Opposition, TMC flay Communal Violence Bill
New Delhi: In an interesting development UPA constituent Trinamool Congress joined the opposition ranks of NDA and non-UPA parties to condemn the "dangerous" communal violence bill drafted by the National Advisory Council (NAC) arguing that it would hurt the federal structure of the country.
At the 15th meeting of NIC, held after three years, the BJP expressed its firm opposition to the bill.
BJP president Nitin Gadkari said the draft bill was dangerous.
"It not only usurps the power of the states, it encroaches on personal liberty and discriminates on the basics of caste and religion," he said in a note submitted to the NIC meeting.
Speaking to reporters, Leader of Opposition in Lok Sabha Sushma Swaraj said, “The draft bill does not consider anybody a citizen and treats a person only as one belonging to either a majority or a minority...It presumes that the majority community is unjust, and the minority community is the victim. But in our country, various sections of community are in a minority in one state and a majority in another state. The provisions of the Bill will go against the majority community in various states."
“We feel that the Communal Violence Bill is a dangerous Bill as it harms the federal structure of the Constitution. It allows the Centre to hold all the powers,” she added.
Echoing the same sentiment, her Rajya Sabha counterpart Arun Jaitley said the legislation would encourage communalism rather than curbing it.
The chief ministers of three BJP-ruled states -- Uttarakhand, Karnataka and Chhattisgarh -- echoed these sentiments at the NIC meeting.
Participating in the meeting, Madhya Pradesh Chief Minister Shivraj Singh Chouhan contended that the communal violence bill may encourage intolerance and harm federalism.
Gujarat Chief Minister Narendra Modi kept away from the NIC meeting, apparently to register his opposition to the communal violence bill and to state Governor Kamla Beniwal appointing the Lokayukta without consulting his government.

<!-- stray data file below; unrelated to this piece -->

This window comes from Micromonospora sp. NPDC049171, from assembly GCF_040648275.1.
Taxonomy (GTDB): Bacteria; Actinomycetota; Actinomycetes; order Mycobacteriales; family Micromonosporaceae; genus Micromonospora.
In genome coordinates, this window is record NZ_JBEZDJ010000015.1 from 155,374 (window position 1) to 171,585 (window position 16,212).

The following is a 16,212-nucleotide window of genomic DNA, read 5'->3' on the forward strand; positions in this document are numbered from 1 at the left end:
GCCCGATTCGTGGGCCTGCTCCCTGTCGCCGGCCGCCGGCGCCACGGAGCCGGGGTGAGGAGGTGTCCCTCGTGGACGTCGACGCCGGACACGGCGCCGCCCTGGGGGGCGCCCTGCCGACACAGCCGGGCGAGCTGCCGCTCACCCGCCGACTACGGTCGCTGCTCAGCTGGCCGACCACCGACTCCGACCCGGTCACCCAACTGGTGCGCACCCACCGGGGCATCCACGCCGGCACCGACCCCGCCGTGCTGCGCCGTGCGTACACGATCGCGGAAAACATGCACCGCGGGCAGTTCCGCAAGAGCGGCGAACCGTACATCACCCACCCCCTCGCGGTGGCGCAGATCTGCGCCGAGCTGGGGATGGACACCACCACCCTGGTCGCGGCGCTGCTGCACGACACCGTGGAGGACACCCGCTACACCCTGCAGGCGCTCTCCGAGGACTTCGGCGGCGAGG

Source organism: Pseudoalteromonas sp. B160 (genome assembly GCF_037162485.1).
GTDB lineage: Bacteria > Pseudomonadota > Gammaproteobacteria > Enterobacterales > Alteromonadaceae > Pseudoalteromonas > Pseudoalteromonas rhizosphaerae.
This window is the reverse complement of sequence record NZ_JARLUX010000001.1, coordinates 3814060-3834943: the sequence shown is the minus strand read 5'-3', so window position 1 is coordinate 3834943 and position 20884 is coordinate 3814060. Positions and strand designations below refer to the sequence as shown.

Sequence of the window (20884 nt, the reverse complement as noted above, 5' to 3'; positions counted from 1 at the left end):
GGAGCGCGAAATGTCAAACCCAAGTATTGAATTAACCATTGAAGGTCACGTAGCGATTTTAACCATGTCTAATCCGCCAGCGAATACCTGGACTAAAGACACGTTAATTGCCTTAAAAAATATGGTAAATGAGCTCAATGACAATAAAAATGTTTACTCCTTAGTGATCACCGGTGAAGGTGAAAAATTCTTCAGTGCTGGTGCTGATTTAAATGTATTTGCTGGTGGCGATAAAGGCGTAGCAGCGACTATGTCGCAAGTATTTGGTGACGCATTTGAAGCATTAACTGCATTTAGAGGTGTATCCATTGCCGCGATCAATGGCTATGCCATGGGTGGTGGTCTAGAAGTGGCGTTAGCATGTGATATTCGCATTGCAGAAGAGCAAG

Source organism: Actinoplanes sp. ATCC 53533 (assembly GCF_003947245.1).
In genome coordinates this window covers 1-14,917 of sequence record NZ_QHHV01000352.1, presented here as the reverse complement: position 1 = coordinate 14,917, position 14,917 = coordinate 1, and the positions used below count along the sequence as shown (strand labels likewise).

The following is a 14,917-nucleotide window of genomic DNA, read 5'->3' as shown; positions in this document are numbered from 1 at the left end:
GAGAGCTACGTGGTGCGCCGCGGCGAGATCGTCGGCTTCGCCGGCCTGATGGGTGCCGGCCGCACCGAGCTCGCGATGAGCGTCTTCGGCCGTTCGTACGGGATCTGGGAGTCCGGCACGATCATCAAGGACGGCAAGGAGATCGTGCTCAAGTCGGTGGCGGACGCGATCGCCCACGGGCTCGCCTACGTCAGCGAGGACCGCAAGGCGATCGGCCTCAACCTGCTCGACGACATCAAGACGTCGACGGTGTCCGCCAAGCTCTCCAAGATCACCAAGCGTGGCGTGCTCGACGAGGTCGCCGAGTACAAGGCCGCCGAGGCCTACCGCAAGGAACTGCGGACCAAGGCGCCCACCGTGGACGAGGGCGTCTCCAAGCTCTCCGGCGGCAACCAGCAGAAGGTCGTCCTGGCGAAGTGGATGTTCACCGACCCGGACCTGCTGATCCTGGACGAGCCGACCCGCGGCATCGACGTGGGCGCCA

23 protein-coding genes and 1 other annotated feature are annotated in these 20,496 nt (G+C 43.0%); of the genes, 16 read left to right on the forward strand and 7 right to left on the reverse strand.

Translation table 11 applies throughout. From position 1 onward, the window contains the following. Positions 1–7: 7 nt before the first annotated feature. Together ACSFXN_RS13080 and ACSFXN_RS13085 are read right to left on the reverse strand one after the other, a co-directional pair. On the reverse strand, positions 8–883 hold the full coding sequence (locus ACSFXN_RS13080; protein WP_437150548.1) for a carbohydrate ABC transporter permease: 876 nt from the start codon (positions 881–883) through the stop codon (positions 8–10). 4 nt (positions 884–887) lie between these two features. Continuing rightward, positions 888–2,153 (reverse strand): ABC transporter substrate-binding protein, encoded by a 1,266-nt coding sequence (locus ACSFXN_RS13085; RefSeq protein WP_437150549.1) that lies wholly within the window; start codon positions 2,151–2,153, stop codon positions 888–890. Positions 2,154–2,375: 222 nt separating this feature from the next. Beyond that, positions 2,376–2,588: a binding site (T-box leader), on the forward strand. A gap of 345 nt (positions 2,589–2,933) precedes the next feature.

The chief ministers of Bihar and Punjab which are being ruled by BJP’s allies also denounced the Bill and echoed the same sentiments.
Bihar Chief Minister Nitish Kumar of the JD(U) voiced concern that the Bill may create "impression" among the people at large that majority community is "always responsible for communal incidents."
Punjab Chief Minister Parkash Singh Badal of Akali Dal said the bill could lead "to avoidable confrontation."
Surprisingly, leader of Trinamool Congress and Railway Minister Dinesh Trivedi said his party also opposes the Bill in its present form. Trivedi told reporters that West Bengal Finance Minister Amit Mitra, who represented the state at the NIC meeting, opposed the provisions of the bill.
Orissa Chief Minister Naveen Patnaik said the Bill has some objectionable provisions that would affect the autonomy of states while the UP Chief Minister Mayawati faulted the Centre for seeking comments even without circulating the Bill.
Tamil Nadu chief minister and AIADMK leader J Jayalalithaa, too has opposed the bill, claiming that it infringed upon the states` powers and was against the spirit of the federal structure of India`s Constitution.
The Communist Party of India(Marxist) said in a statement that there was a need for a legislation that gives teeth to measures that need to be taken to curb communal violence but also said it should be in keeping with the federal principle as state governments have the primary responsibility for maintenance of law and order.
The party said the law should focus only on "communal violence" and not broaden itself to other forms of conflicts and violence.
Briefing reporters at the end of the meeting, Union Home Secretary R K Singh said government has taken note of the reservations from Chief Ministers who felt that it encroaches their jurisdiction.
"The Prime Minister said that we have taken note of the views expressed in the meeting. We will examine them and whatever bill we will bring, it will be in accordance with the constitution," the Home Secretary said.
The Prevention of Communal and Targeted Violence (Access to Justice and Regulations) Bill, 2011 seeks to shift the focus from empowering the state to seeking action and accountability of public officials. It defines communal and targeted violence.
The NIC meeting comes in the backdrop of the terror strike in Delhi earlier this week that killed 13 people.
With Agencies inputs
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